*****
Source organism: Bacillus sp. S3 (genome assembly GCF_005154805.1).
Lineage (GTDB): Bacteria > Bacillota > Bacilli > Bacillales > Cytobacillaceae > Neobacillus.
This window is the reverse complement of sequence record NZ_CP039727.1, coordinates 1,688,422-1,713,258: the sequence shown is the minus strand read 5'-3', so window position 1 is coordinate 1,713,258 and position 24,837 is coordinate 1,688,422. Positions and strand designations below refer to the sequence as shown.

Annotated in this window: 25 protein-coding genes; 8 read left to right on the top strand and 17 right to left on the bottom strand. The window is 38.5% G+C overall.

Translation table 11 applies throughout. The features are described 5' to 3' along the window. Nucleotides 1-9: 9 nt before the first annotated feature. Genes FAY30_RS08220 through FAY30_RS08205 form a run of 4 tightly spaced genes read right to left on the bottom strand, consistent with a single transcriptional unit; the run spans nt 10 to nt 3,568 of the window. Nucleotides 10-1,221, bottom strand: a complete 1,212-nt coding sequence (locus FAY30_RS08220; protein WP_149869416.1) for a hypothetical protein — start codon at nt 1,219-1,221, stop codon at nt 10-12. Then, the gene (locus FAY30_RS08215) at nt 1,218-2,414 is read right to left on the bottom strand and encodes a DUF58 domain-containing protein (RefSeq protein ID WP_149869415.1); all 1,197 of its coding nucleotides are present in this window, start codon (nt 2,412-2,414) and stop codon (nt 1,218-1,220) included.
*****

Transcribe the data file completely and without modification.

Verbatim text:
Source organism: Bacillus sp. S3 (genome assembly GCF_005154805.1).
Lineage (GTDB): Bacteria > Bacillota > Bacilli > Bacillales > Cytobacillaceae > Neobacillus.
This window is the reverse complement of sequence record NZ_CP039727.1, coordinates 1,688,422-1,713,258: the sequence shown is the minus strand read 5'-3', so window position 1 is coordinate 1,713,258 and position 24,837 is coordinate 1,688,422. Positions and strand designations below refer to the sequence as shown.

Annotated in this window: 25 protein-coding genes; 8 read left to right on the top strand and 17 right to left on the bottom strand. The window is 38.5% G+C overall.

Translation table 11 applies throughout. The features are described 5' to 3' along the window. Nucleotides 1-9: 9 nt before the first annotated feature. Genes FAY30_RS08220 through FAY30_RS08205 form a run of 4 tightly spaced genes read right to left on the bottom strand, consistent with a single transcriptional unit; the run spans nt 10 to nt 3,568 of the window. Nucleotides 10-1,221, bottom strand: a complete 1,212-nt coding sequence (locus FAY30_RS08220; protein WP_149869416.1) for a hypothetical protein — start codon at nt 1,219-1,221, stop codon at nt 10-12. Then, the gene (locus FAY30_RS08215) at nt 1,218-2,414 is read right to left on the bottom strand and encodes a DUF58 domain-containing protein (RefSeq protein ID WP_149869415.1); all 1,197 of its coding nucleotides are present in this window, start codon (nt 2,412-2,414) and stop codon (nt 1,218-1,220) included.